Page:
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"I was nothing like her, but I felt I could 'act' Holly. I knew the part would be a challenge, but I wanted it anyway. I always wonder if I risked enough on that one. I should have been a little more outrageous. But at the time, as a new mother, I was about as wild as I could be. If only I were a Method player, huh? But the fact is, I didn't really believe in The Method. I believed in good casting. And I'm still not sure about Holly and me..." -Audrey Hepburn

The film Breakfast at Tiffany’s was released by Paramount Pictures in 1961. Capote had originally picked Marilyn Monroe to play the role of Holly Golightly but Paramount instead chose the waifish Audrey Hepburn to play the part. Capote truly adored Marilyn, one of his best biographical pieces is written about her in The Dogs Bark. Capote and Monroe shared a similar background that helped make him persistent in casting her. They both grew up from desolate childhoods and both had trouble throughout their careers dealing with their fame through drugs and alcohol. And although Capote lived longer than Monroe, they both met with a similar end.

Audrey Hepburn was the better choice, simply because her physical appearance already resembled the thin chicness of Holly and her accent was perfect for the part. Perhaps Capote underrated her talent as an actress. Marilyn Monroe’s real-life personality may have been more suited to the role than Hepburn’s but she played the part perfectly.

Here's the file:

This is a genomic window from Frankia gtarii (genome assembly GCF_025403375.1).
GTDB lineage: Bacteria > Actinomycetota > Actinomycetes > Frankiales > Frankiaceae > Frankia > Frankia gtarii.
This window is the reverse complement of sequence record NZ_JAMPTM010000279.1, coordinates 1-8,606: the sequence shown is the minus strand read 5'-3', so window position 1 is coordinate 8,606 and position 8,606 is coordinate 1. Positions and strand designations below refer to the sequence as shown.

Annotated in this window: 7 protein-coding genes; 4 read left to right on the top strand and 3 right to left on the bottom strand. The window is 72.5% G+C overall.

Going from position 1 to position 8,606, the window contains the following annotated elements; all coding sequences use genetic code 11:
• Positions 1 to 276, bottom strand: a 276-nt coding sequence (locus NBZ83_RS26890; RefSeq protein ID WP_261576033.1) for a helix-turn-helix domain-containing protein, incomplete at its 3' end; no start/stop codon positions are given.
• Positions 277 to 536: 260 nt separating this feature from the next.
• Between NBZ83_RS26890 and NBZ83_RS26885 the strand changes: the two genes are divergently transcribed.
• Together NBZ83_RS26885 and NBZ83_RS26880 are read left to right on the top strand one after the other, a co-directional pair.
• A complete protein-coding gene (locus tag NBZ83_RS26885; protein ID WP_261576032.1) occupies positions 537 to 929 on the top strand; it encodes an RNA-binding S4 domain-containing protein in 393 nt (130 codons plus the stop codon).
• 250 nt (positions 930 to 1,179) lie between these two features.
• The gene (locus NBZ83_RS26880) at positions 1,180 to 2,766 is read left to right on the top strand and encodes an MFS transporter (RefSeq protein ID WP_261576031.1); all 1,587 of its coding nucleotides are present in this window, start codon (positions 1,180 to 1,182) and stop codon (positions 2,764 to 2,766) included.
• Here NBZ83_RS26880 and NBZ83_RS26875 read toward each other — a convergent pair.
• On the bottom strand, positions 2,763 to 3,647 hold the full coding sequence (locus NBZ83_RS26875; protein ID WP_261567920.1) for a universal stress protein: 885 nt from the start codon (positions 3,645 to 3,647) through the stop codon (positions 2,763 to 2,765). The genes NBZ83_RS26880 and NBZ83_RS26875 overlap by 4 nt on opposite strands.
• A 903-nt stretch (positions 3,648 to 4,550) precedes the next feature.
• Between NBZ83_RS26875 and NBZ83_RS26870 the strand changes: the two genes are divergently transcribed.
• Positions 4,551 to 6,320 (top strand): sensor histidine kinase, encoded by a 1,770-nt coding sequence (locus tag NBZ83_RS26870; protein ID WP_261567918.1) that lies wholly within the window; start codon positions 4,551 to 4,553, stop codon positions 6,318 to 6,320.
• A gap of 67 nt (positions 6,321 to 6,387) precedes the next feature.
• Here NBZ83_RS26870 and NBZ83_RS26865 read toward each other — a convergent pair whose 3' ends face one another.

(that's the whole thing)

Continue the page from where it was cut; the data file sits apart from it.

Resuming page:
Capote was most upset with the changes Paramount made in the screen version of his novel. In particular with the change of the ending. Instead of a remembrance of Holly, the narrator ends up convincing Holly to stay in New York with him by making her realize that, like her and her cat, they belong to each other. This totally changed the theme of the story. In the book, Holly is always traveling-searching for a place to belong, a place she never finds.

As a whole, the film translates some of the material from the book elegantly and word for word some scenes are perfect. Like any film that is made from a book, the two should be judged by themselves as separate entities. On its own Breakfast at Tiffany’s is a wonderful film that has stood the the test of time and remains a classic.

        Capote with Marilyn Monroe in El Morroco in 1954.
Monroe was Capote’s choice to play the part
of his famous lead character, Holly Golightly.
She was to him, "A beautiful child."

Capote with Audrey Hepburn and her husband
Mel Ferrer during the making of the film.


Clarke, Gerald. Capote: A Biography. New York: Simon and Schuster, 1988.
Maychick, Diana. Audrey Hepburn: An Intimate Portrait. New York: Carol Publishing Group, 1993.